Usually I’m very emotional on planes, but on December 23 I think I was simply too tired to be sentimental. Because of the “once in a generation” ice storms in the Northwest and Midwest, my flights back to America got switched around three times. I ended up flying into Salt Lake City and sprinting down the terminal from gate A24 to gate A6, three bags slung over my shoulders, barely making it onto my plane to San Francisco before the attendant closed the door (they upgraded me to the comfort seat which seemed like compensation for the terrible layover). At that point, I was too exhausted to even register that I was back in America, that I was about to see my parents in just two hours, that my unforgettable fall semester in Amsterdam was over, that I had said goodbye to some friends I wouldn’t see again unless we ended up in each other’s cities, who knows how far into the future.
Maybe I would have been more emotional, though, if I weren’t coming back for the spring. Still, I can’t even fathom that at the end of January, I will be on the same flight I took in August, but this time I will immediately recognize Schiphol, the route to Oud West, the metro stop right outside of the Social Hub West. I can try and imagine how it will feel for Amsterdam to be familiar, but I can’t anticipate that, nor do I want to. Right now, I don’t want to speculate about spring semester because I am already nostalgic of fall semester, the people I met and experiences I had that made my first time in Amsterdam so special. I just know the two semesters won’t be the same, nor will one be better than the other, nor can they even be compared.
I landed around 4pm, just before sunset. The first thing I noticed when I landed in San Francisco were the dark green hills bounding into the sky behind the city skyline, the mushy pink fog smeared over the water, and the twinkling Bay Bridge. I was immediately comforted by the beauty of California; I felt finally home, after such a long travel day. My parents were out of this world happy to see me. My mom handed me snacks for the drive to Sacramento and kept turning around in her seat to smile at me and say, “I can’t believe you’re home! I can’t believe you’re home!” I was too tired to talk about it, but deep down I was also in awe with the fact that I was back in California, just like that. My parents felt the same, the drive back to Sacramento felt the same, my hometown felt the same (that achingly familiar feeling of turning onto your street and seeing your childhood home again). But of course, I didn’t feel the same. Sacramento was and always will be the center of my world, but now my world includes Amsterdam; a 5,000 mile radius from my sweet little childhood bedroom from which I write this post.
It is so hard to describe the feeling of returning to your hometown after living abroad. I frankly didn’t have time to process until now because it seemed like the second the plane touched down, I hit the ground running. My whole family (approximately 30 to 40 people) are in Sacramento this year for Christmas, New Year’s, and my grandma’s 90th birthday. Usually we get together every other year, relatives flying in from New York, Texas, and LA, but because of Covid, these celebrations have been majorly delayed. It's been almost four years since we have all seen each other; that, plus the fact of my grandma’s birthday, means that from the 24th to the 1st, my family is making up for lost time. Just the day after I got home, we had a great Christmas dinner party followed the next day by lunch to finish off the leftovers. In the next few days, we will have family portraits, more family lunches, my grandma’s birthday party, a New Year’s party, and a New Year’s brunch. I am overjoyed to be busy with my family again, running errands, deciding who goes in which car, divvying up dinner tasks, sharing space with the people I love the most. But I also can’t help but feel overwhelmed and a bit stretched thin. Above all, I want, and need, proper rest.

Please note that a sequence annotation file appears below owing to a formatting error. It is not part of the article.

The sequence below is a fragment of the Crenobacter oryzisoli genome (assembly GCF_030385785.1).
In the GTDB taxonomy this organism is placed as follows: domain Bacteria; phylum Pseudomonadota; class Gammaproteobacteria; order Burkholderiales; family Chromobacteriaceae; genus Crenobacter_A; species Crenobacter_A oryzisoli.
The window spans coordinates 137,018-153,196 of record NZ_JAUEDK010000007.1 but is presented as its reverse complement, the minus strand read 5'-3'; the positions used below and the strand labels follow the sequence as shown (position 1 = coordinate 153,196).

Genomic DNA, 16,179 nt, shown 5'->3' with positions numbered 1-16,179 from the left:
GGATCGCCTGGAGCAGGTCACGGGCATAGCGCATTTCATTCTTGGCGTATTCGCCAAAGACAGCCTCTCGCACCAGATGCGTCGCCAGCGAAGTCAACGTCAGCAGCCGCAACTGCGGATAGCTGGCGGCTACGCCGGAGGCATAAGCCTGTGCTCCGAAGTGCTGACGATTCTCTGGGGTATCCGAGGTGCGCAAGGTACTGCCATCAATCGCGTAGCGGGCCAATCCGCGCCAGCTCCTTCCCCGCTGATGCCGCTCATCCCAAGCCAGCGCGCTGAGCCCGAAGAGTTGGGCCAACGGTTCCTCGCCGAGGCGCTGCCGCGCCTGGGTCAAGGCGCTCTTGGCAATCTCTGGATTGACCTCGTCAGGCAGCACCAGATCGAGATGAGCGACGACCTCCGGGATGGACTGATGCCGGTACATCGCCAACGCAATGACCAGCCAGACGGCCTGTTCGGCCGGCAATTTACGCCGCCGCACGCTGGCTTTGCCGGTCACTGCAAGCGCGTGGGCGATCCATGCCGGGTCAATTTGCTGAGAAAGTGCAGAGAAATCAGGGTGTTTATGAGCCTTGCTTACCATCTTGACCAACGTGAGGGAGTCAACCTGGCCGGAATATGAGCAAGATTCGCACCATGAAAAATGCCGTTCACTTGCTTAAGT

I’m so happy to see my parents, my family, and my friends, talk and catch up like nothing has changed. It is so nice to be home, in my old room, hearing my parents talking to my relatives in the other room, and I do have more time to relax than I think I do. It is interesting to talk about Amsterdam to my friends and family because I really am so tired from the whole experience. I think only my friends from Amsterdam who are all home now can understand the unique exhaustion of study abroad. I’ve recovered from jet lag, easily slipped back into my winter break lifestyle of driving everywhere, wearing just sweatshirts in the middle of winter, having nothing to do other than loiter and drive around with my friends. But I found myself missing Amsterdam sooner than I thought, scrolling through my camera roll, finding memories here and there that I’d completely forgotten in the whirlwind end of semester. I’m so grateful I get to go back, but I know it won’t be the same without everyone I met this past fall. This past semester was so special in so many ways. I see why some people say that studying abroad is the best experience of your life. Crazy how you can realize that you are living such a great experience, maybe one of the best in your life, while it is still happening.
More Blogs From This Author
My name is Emma Basco and I am originally from Sacramento, California. I am currently studying literature and writing at Sarah Lawrence College in New York. I love to read on the beach, doodle on post it notes, paint with watercolors, and unearth new cafes and restaurants. My hidden talent is that I can make an excellent pot of noodles from packaged ramen.